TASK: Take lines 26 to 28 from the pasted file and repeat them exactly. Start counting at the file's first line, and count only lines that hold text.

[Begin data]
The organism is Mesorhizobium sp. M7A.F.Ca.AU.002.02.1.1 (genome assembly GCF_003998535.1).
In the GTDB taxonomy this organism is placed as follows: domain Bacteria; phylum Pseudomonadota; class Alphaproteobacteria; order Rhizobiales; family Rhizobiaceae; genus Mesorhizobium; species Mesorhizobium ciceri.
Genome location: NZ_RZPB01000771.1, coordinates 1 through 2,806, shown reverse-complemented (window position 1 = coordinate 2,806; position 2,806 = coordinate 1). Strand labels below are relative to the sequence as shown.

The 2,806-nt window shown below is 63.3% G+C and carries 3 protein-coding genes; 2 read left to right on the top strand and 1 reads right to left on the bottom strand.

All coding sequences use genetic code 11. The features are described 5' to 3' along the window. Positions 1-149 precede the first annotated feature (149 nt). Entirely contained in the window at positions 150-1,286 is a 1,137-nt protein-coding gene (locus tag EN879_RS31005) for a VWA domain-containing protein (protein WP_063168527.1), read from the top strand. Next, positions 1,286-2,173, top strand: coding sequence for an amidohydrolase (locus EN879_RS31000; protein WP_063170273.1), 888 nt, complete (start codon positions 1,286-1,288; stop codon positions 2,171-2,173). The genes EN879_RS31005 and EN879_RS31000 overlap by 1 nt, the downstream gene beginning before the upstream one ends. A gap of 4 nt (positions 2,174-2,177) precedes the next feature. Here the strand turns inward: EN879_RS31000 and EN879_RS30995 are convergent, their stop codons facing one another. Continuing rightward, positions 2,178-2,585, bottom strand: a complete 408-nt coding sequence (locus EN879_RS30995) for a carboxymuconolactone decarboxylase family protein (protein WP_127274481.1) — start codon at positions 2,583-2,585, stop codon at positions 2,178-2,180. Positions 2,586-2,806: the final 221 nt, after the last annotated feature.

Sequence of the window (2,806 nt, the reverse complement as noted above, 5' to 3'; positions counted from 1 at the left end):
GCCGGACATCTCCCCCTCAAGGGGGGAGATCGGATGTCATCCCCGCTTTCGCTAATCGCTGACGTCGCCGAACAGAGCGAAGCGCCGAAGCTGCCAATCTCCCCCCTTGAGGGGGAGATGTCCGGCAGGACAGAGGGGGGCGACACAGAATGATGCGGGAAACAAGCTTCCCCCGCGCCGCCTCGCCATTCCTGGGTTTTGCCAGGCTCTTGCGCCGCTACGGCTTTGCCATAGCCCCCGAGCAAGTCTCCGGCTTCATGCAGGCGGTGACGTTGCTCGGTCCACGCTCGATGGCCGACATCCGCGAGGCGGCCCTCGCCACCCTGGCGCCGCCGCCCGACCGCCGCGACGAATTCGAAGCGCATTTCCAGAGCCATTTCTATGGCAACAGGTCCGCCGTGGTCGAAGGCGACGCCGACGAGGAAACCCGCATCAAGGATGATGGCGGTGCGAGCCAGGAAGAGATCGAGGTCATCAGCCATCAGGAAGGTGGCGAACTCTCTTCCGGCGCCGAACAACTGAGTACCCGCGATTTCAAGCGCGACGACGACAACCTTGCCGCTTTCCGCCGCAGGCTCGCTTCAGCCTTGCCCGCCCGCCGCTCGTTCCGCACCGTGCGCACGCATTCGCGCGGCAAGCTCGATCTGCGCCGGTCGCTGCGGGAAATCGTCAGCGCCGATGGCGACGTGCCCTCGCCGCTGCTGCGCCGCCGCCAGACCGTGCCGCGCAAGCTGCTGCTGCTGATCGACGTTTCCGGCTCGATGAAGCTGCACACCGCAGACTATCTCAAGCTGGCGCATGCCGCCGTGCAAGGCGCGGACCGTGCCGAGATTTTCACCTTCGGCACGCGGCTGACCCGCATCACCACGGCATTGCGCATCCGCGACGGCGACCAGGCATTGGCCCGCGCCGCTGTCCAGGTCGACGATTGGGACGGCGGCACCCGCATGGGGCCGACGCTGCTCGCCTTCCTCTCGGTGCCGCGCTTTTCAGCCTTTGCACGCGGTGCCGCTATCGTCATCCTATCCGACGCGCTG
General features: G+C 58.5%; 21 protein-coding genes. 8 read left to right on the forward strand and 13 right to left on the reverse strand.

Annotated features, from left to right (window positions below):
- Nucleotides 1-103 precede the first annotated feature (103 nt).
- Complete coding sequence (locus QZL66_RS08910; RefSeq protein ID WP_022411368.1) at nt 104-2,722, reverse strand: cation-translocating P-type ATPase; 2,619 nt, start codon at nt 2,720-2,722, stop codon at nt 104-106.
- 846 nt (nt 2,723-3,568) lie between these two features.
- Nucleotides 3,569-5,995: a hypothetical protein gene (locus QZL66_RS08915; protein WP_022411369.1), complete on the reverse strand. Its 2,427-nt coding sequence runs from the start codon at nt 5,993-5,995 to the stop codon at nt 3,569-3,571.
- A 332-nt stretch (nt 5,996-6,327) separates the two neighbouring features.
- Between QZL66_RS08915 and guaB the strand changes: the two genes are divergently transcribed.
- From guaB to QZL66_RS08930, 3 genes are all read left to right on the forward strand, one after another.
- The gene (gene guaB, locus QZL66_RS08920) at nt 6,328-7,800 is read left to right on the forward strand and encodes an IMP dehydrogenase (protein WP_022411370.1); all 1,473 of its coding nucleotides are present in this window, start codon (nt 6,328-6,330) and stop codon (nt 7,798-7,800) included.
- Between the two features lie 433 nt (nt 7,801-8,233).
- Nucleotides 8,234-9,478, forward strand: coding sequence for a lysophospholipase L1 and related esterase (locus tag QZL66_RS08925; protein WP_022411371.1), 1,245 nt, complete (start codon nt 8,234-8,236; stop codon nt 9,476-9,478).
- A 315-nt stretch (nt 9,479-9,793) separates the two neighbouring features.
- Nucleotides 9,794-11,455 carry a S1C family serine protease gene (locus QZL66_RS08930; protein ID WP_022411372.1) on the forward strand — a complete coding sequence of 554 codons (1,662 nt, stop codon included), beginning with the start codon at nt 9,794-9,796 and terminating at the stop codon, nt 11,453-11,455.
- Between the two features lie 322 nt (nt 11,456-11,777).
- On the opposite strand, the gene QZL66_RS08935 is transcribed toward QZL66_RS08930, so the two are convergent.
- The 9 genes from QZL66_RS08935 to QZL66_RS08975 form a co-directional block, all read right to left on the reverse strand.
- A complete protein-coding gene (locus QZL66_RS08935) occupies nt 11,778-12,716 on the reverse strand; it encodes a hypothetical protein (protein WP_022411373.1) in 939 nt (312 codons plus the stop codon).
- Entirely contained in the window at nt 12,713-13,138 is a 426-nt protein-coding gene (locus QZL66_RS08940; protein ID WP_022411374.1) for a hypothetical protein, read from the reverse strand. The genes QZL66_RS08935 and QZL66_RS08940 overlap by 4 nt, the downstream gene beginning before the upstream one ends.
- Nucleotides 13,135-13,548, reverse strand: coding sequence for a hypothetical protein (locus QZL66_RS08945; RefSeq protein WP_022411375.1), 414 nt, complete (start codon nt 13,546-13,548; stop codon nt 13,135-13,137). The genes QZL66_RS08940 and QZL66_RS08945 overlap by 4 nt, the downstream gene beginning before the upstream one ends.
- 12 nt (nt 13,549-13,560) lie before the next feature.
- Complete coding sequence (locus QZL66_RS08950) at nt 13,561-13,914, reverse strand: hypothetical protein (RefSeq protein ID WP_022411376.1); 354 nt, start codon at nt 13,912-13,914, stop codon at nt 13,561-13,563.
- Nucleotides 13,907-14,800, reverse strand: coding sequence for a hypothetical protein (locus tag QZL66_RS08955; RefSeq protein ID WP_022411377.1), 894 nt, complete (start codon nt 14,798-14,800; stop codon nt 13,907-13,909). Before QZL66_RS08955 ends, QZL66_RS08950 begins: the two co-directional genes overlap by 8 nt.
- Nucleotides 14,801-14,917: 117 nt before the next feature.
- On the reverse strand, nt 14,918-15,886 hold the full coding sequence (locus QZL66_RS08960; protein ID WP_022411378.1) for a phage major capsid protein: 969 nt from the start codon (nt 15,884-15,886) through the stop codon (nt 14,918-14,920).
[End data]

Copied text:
- Entirely contained in the window at nt 12,713-13,138 is a 426-nt protein-coding gene (locus QZL66_RS08940; protein ID WP_022411374.1) for a hypothetical protein, read from the reverse strand. The genes QZL66_RS08935 and QZL66_RS08940 overlap by 4 nt, the downstream gene beginning before the upstream one ends.
- Nucleotides 13,135-13,548, reverse strand: coding sequence for a hypothetical protein (locus QZL66_RS08945; RefSeq protein WP_022411375.1), 414 nt, complete (start codon nt 13,546-13,548; stop codon nt 13,135-13,137). The genes QZL66_RS08940 and QZL66_RS08945 overlap by 4 nt, the downstream gene beginning before the upstream one ends.
- 12 nt (nt 13,549-13,560) lie before the next feature.